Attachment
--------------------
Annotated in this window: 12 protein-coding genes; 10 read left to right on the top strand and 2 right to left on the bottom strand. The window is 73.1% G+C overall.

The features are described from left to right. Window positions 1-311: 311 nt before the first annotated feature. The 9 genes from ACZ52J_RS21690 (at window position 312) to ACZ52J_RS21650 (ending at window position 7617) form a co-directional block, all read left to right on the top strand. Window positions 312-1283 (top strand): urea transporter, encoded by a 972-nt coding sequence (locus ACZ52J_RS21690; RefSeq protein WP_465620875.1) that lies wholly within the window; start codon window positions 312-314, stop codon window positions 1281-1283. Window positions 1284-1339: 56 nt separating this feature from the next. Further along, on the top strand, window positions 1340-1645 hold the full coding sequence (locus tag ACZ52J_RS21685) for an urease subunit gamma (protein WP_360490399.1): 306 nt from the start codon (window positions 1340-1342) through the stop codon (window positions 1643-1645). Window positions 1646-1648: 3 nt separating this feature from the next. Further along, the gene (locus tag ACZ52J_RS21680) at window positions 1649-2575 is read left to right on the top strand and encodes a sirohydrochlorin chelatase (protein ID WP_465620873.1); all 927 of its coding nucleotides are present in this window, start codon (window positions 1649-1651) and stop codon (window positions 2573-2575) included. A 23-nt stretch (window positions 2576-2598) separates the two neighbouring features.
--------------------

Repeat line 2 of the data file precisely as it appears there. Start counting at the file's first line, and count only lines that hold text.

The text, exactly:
The features are described from left to right. Window positions 1-311: 311 nt before the first annotated feature. The 9 genes from ACZ52J_RS21690 (at window position 312) to ACZ52J_RS21650 (ending at window position 7617) form a co-directional block, all read left to right on the top strand. Window positions 312-1283 (top strand): urea transporter, encoded by a 972-nt coding sequence (locus ACZ52J_RS21690; RefSeq protein WP_465620875.1) that lies wholly within the window; start codon window positions 312-314, stop codon window positions 1281-1283. Window positions 1284-1339: 56 nt separating this feature from the next. Further along, on the top strand, window positions 1340-1645 hold the full coding sequence (locus tag ACZ52J_RS21685) for an urease subunit gamma (protein WP_360490399.1): 306 nt from the start codon (window positions 1340-1342) through the stop codon (window positions 1643-1645). Window positions 1646-1648: 3 nt separating this feature from the next. Further along, the gene (locus tag ACZ52J_RS21680) at window positions 1649-2575 is read left to right on the top strand and encodes a sirohydrochlorin chelatase (protein ID WP_465620873.1); all 927 of its coding nucleotides are present in this window, start codon (window positions 1649-1651) and stop codon (window positions 2573-2575) included. A 23-nt stretch (window positions 2576-2598) separates the two neighbouring features.